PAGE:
Build­ings rav­aged as US hur­ri­cane wreaks havoc

Western Mail - - UK & WORLD NEWS - AS­SO­CI­ATED PRESS RE­PORTERS news­desk@waleson­

HUR­RI­CANE Florence is “wreak­ing havoc” along the US coast and could wipe out en­tire com­mu­ni­ties, North Carolina’s gov­er­nor has warned.

Build­ings were torn apart by 90mph winds, and hun­dreds of peo­ple were trapped by high wa­ter as the Cat­e­gory 1 storm set­tled in for what could be an ex­traor­di­nar­ily de­struc­tive drench­ing.

Gov­er­nor Roy Cooper called the rain­fall an event that comes along only once ev­ery 1,000 years.

“Hur­ri­cane Florence is pow­er­ful, slow and re­lent­less,” he said. “It’s an un­in­vited brute who doesn’t want to leave.”

The cen­tre of the hur­ri­cane made land­fall near Wrightsville, North Carolina, at 7.15am local time.

Its storm surge and the prospect of 1-3ft of rain were con­sid­ered a big­ger threat than its winds, which had dropped off from an alarm­ing 140mph ear­lier in the week.

Fore­cast­ers said cat­a­strophic fresh­wa­ter flood­ing is ex­pected well in­land over the next few days as Florence crawls west­ward across the Caroli­nas all week­end.

The area is ex­pected to get about as much rain in three days as Hur­ri­canes Den­nis and Floyd dropped in two weeks in 1999.

Pre­par­ing for the worst, about 9,700 Na­tional Guard troops and civil­ians were de­ployed with high­wa­ter ve­hi­cles, he­li­copters and boats that could be used to pluck peo­ple from the flood­wa­ters.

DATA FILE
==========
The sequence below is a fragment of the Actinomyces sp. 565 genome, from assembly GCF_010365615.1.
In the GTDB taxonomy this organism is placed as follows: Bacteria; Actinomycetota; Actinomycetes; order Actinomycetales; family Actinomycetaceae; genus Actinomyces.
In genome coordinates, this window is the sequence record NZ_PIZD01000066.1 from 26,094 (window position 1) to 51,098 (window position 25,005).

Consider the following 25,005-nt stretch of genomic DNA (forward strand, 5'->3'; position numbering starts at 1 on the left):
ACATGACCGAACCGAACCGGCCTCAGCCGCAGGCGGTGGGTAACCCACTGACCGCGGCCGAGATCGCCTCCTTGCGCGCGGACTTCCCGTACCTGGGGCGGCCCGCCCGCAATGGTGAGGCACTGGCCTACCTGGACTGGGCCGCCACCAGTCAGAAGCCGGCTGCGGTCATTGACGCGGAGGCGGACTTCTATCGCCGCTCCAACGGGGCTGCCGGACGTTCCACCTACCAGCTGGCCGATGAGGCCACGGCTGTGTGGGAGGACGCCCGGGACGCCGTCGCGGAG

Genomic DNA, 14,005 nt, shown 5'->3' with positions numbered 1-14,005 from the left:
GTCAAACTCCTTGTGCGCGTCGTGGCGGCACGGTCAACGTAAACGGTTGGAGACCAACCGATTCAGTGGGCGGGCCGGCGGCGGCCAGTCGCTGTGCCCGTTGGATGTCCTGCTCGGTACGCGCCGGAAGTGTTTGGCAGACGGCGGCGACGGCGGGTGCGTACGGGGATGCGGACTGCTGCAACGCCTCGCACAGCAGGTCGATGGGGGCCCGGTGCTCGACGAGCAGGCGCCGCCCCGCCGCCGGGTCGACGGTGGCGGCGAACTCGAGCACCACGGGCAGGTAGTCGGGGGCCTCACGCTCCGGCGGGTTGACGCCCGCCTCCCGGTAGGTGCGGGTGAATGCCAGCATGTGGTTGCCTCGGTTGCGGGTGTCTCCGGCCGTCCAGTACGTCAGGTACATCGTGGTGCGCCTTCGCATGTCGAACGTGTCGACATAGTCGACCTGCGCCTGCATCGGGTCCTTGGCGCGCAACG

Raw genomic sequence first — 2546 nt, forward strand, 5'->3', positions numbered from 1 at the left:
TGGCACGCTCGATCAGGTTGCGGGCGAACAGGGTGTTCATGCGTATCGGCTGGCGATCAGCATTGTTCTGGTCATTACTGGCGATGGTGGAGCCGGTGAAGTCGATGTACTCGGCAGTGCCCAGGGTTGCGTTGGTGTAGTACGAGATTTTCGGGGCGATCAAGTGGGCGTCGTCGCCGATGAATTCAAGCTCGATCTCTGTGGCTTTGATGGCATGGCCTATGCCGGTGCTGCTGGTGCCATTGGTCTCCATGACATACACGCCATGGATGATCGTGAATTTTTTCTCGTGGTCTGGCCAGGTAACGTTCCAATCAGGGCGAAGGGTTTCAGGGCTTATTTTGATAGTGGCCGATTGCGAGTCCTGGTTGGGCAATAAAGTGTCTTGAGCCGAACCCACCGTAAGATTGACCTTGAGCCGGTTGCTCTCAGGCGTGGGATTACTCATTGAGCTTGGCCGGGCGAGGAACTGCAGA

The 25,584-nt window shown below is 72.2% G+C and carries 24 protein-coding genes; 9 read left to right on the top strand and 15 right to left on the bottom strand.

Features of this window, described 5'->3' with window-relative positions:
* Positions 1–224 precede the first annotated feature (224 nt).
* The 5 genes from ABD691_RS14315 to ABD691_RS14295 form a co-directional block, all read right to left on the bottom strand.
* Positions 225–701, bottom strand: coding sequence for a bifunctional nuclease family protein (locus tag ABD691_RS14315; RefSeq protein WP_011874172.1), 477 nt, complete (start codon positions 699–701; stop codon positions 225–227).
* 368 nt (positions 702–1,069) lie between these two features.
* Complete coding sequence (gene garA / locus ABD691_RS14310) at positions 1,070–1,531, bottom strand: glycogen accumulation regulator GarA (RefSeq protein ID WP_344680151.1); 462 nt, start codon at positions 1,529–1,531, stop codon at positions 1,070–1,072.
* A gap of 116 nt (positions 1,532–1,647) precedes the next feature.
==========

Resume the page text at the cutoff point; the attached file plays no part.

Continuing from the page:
For peo­ple liv­ing in­land in the Caroli­nas, the mo­ment of max­i­mum peril from flash flood­ing could ar­rive days later, be­cause it takes time for rain­wa­ter to drain into rivers.

Author­i­ties warned too of the threat of mud­slides and the risk of en­vi­ron­men­tal havoc from flood­wa­ters wash­ing over in­dus­trial waste sites and pig farms.

Florence was seen as a ma­jor test for the Fed­eral Emer­gency Man­age­ment Agency, which was heav­ily crit­i­cised as slow and un­pre­pared last year for Hur­ri­cane Maria in Puerto Rico, where the storm was blamed for nearly 3,000 deaths.

The Na­tional Hur­ri­cane Cen­tre said Florence will even­tu­ally make a right turn to the north-east over the southern Ap­palachi­ans, mov­ing into the mid-At­lantic states and New Eng­land as a trop­i­cal de­pres­sion by the mid­dle of next week.

Me­te­o­rol­o­gist Ryan Maue, of weath­er­mod­, cal­cu­lated that 34 mil­lion peo­ple in the US could get at least 3in of rain from Florence, with more than 5.7 mil­lion peo­ple prob­a­bly re­ceiv­ing at least 1ft.

Florence is ex­pected to dump about 18 tril­lion gal­lons of rain over a week along its en­tire path, enough wa­ter to fill more than 65,000 Em­pire State Build­ings, Mr Maue cal­cu­lated.

Yes­ter­day coastal streets in the Caroli­nas flowed with frothy ocean wa­ter, and pieces of torn-apart build­ings flew through the air. The few cars out on a main street in Wilm­ing­ton had to swerve to avoid fallen trees, metal de­bris and power lines.

The Wilm­ing­ton air­port had a wind gust clocked at 105mph, the high­est since Hur­ri­cane He­lene in 1958, the weather ser­vice said.

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